When assessment processes connect to the department context and are rooted in the department’s practice and experience, there is potential to uncover important concerns that intersect with student-learning outcomes.
The problem we most wanted to deal with this year is the fact that our comps project seems to generate so much stress and anxiety among our majors. We want to understand why they seek to work more easily with more motivation, a more regular schedule, and more of a sense of enjoyment in class projects than they in a self-designed process like our comps. Our process has the full studio faculty prepared to help in any way that we can and yet this process makes even some of our confident students become frozen with level of anxiety that we don’t understand. If feels unnecessary to us, and yet this year, with a strong class, we all observed high levels of stress in our students. We feel that the independent nature of comps is important, and so we don’t want to solve this by overdoing it in terms of offering too much structure, turning it into a series of narrowly defined assignment.
This issue cuts across a number of the learning goals we defined for our department.
We want to look at our comps process – our outline that we give the students, our internal and external critique process, and the written statements that we require at 3 stages in comps to see to what degree these aspects of our comps foster or undermine the kind of independent working process we hope for our comps to be. That quality of being able to work independently, taking advantage of the guidance offered by the faculty, but still being able to work with some level of enjoyment is something that feels important to us for comps.
… Even among those who excelled there was a sense of constant difficulties of doing the work. Some students who had been very strong through their junior year barely passed, or else did not pass, and several students spoke about becoming disenchanted with the process of making art. Our results turned out fairly well, but we were struck by how the same students who have showed dedication and motivation in our classes were spinning their wheels in comps. We noticed this through the scheduled work reviews that are a part of our comps, as well as in individual critiques. The full faculty has identified this as a problem.
For some years, we have been addressing an anecdotal concern about whether our majors graduate with an adequately consistent facility with the theoretical and critical questions that are basic to the endeavor of religious studies, particularly with respect to questions of the relationship between religion and social power of various kinds.
Specifically, we focused our 2009-10 conversations on a cluster of learning objectives that we identify as related to the sophistication of our senior major’s theoretical fluency and facility. The stated learning objectives include:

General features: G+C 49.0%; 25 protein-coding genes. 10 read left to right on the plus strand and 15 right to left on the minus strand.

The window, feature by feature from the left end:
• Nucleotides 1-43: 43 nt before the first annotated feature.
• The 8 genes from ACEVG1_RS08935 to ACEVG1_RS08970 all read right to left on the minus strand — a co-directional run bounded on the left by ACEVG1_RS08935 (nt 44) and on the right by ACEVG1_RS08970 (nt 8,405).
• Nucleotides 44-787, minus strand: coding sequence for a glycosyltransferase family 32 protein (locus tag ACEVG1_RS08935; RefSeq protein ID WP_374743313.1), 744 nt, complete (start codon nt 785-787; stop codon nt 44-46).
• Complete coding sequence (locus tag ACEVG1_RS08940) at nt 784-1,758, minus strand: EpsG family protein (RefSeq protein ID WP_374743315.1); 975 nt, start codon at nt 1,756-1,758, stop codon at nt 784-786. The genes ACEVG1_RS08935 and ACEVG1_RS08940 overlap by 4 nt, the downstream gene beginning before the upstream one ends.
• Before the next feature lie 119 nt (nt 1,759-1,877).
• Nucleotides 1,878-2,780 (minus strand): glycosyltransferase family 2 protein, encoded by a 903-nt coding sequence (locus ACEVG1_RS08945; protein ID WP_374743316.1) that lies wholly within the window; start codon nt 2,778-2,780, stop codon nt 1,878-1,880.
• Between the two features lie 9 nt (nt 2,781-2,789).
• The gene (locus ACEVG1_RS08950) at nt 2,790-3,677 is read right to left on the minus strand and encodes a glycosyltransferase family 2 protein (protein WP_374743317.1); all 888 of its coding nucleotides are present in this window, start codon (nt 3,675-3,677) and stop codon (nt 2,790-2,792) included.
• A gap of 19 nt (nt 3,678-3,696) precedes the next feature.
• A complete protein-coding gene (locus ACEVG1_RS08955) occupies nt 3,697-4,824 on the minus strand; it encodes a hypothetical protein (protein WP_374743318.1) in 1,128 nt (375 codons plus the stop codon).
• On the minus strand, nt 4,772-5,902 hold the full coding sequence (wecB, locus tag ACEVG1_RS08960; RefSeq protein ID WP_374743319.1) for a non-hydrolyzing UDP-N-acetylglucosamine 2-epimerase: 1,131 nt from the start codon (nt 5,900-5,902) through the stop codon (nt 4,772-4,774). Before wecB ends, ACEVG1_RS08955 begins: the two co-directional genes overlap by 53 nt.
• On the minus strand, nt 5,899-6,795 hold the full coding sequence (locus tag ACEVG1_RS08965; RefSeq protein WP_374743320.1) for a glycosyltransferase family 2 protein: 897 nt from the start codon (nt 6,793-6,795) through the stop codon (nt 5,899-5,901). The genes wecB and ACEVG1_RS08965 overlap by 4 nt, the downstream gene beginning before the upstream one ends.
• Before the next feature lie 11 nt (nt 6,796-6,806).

- Approach religious authority claims both sensitively and critically.
- Analyze the dynamic relation between religions and structures of gender, ethnicity, and social identity.
- Display a general sense of the development of the field of religious studies over time, including its place in the intellectual, social, and political formations of the modern West.
Skills of Inquiry, Analysis, and Communication
- Apply theories and methods that have been developed within the field.
Skills of Higher Order Thinking
- Recognize and interrogate key assumptions underlying primary and secondary texts.
- Recognize and interrogate key assumptions and the types of arguments scholars make in the field.
- Recognize and interrogate key assumptions underlying their own work in the field.
- Integrate general and specialized learning to ask productive questions and solve problems concerning important issues and topics in the field.
Discussion of a real problem of interest
We noticed a correspondingly larger number of comps processes that did not impress in terms of the level of theoretical fluency and sophistication and critical self-awareness in the study of religion.
A quick glance at students whose comps papers did not reach a desired level of theoretical fluency showed that a good number of those students had chosen comps topics that strayed from their declared three-course sequence and in some cases that did not have the coursework background to support the weight of the comps. Each student had been duly advised that their comps topics ought to spring from previous work, but there was considerable resistance to switching from topics in which the students’ had developed interest.